View Full Version : What Death Penalty?
01-12-03, 12:58 AM
The Governor of Illinois just rescinded the death sentences of 167 murderers on death row.
Incredibly, they spent an average of 12 years EACH on death row, AFTER they were convictd and sentenced to death.
What death penalty? There were probably more who died of old age on death row then were executed.
This is NOT my vote, for or against a death penalty. I don't vote for or against the Easter Bunny, the Tooth Fairy, or Rudolph the Red Nosed Raindeer either, and for the same reason.
In the not too distant future, I can see a resurgience of vigilantism. Why not, if the bad guy is bad enough, the "good guy" will be sentenced to a few years at the local country club hotel and serve out his time with other big name white collar "criminals".
A total of 2,000 jurors felt that these murderers were guilty and deserved the death penalty. One man stands up and says they were ALL wrong.
Perhaps I should reconsider my position on the tooth fairy and the easter bunny. Rudolph is another story.
01-12-03, 01:18 AM
Seems more than a couple of those guys who were convicted were later cleared through DNA evidence. A few of those folks Illinois executed the last few years there, were later proven to be innocent...
01-12-03, 01:51 AM
No system is perfect.
But, I'd make the D.A. pull the trigger as soon as sentence was pronounced.
It would give him something to think about while he was putting his case together.
Too many D.A.'s, and judges, cop out by thinking that if they are wrong, it will be determined on appeal. But they look good at the time in the press.
Black and white. I don't think it should be a game.
I started this response by saying that no system was perfect.
If we look back, some as recent as yesterday, we will see scenes where we felt that our situation should have been handled differently. We could make a case that we were right, because ....
But when the policy is explained, and the reasons for it make sense, we can accept the inconvenience and support the policy.
"No personal checks accepted". But, John, you know ME, I've been drinking here for six years."
"Yes, you owe $12.00, but it costs me $25.00 for a bounced check. Sorry friend, no personal checks accepted."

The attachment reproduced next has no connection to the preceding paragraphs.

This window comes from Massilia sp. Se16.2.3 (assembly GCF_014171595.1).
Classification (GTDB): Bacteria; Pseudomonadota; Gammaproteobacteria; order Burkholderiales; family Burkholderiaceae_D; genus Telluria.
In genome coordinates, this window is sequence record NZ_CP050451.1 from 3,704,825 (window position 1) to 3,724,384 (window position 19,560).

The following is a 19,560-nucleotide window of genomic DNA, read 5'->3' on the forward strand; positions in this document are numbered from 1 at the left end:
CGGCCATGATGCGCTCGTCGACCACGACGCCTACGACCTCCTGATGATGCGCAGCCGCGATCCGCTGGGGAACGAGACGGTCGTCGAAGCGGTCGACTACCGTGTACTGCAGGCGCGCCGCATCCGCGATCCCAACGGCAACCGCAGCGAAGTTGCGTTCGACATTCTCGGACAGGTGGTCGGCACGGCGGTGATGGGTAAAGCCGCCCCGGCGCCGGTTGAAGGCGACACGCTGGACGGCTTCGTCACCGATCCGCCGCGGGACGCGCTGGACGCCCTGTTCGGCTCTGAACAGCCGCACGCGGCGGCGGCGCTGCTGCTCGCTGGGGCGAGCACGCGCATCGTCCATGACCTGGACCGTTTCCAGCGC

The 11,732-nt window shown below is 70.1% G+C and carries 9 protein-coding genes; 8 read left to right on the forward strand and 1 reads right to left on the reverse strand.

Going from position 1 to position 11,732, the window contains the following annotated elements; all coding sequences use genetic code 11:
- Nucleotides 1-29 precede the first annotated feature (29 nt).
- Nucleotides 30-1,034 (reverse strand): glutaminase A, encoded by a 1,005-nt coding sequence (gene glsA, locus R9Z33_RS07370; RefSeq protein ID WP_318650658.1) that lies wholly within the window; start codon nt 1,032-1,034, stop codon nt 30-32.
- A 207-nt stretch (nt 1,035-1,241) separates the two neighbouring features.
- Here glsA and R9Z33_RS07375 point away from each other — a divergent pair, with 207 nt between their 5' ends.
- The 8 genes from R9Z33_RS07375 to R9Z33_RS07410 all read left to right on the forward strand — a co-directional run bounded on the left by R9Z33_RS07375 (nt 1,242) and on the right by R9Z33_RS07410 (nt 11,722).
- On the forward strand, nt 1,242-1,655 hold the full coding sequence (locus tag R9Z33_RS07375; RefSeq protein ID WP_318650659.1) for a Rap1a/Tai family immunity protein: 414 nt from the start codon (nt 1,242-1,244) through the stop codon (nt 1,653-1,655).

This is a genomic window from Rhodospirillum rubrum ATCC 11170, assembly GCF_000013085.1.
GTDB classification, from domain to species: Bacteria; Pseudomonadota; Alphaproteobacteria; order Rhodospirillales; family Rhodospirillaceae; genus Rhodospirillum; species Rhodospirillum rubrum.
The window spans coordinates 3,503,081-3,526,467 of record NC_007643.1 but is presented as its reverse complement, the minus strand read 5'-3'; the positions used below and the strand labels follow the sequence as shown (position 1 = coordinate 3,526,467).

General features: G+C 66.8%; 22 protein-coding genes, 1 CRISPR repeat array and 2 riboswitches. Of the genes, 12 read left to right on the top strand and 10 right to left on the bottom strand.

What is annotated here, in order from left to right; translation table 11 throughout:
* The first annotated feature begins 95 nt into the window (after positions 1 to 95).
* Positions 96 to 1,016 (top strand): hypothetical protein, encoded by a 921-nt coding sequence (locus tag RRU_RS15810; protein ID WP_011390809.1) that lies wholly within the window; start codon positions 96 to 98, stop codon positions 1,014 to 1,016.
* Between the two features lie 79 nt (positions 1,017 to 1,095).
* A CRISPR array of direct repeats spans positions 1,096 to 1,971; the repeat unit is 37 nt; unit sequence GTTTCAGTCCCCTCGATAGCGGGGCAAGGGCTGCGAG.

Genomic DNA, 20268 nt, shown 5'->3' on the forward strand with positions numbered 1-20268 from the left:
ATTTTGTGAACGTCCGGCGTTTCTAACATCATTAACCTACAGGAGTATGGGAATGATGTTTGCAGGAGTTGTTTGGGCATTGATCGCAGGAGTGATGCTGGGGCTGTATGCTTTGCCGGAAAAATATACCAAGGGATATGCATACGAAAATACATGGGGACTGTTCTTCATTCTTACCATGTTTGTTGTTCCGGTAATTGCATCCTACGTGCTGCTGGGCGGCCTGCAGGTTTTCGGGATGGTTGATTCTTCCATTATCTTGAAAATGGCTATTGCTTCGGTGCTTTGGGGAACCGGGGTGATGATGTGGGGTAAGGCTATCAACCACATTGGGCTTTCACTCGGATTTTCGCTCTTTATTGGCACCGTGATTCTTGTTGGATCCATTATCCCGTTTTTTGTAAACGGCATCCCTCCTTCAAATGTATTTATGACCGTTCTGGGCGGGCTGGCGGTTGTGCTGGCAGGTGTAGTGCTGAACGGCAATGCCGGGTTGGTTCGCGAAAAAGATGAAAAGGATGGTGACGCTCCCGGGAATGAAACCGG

Most of us can accept that. I can. I'd hate for my friend to change his policy and risk the loss of $25.00 per customer. It would put him out of business and I'd have to find another place to drink
Fortunately, I haven't been executed YET. And that just might make a difference in accepting a policy which, for the moment, ruled against me.
01-12-03, 05:35 AM
Anyone see that story this week (?) - about the cop on the East Coast wrongly convicted of murder? He did 6.5 years on circumstantial evidence- BEFORE the real perpetrator fessed up to the crime.
Upon release, the Former Officer said... (not a direct quote)" it isn't a Justice system - it is a Judicial system. There isn't much justice available - we are fully capable of locking people away in short order. Our problem arises when someone is wrongly convited, and we need to work on that portion of the system, and fast'.
Something to think about isn't it. I think that is the onus of Gov Ryan's pardons. He just cannot be certain that the system works as designed.
And, I can say from my experience working in the prison system in this state - in some instances it doesn't work. (of course every convict will tell you they are not guilty)
01-12-03, 10:01 AM
I agree. It's not a justice system, it's a judicial sysem, and justice has NOTHING to do with it.
The other side of the coin, from barndog's post, are the times a judge, sometimes with tears in his eyes, had to release a defendent who DID the thing, and who used the judicial system.
Can we count the number of defendents who confessed and led the investigators to the body, and the judicial system found them "not guilty"?
I will NEVER forget a classic case in California. They were selling heroin to junior high school students. The police were informed of a major "buy". They set up survalience, and video taped the passage of a kilo of "h" to the buyers and payment to the sellers.
They moved in, and arrested both parties. The buyers consented to search. The kilo was found in the diaper of the six month old she was carrying. They walked, because the six month old had not consented to the search.
If I'm lying, I'm dying.
For EVERY story someone can come up with that shows an unjust conviction, I will show TEN where the guy who did it was found "not guilty" by the judicial system.
If I remember right, I posted a piece here on my views of "non-admissable" evidence.
If anyone is interested, I'll sound off again.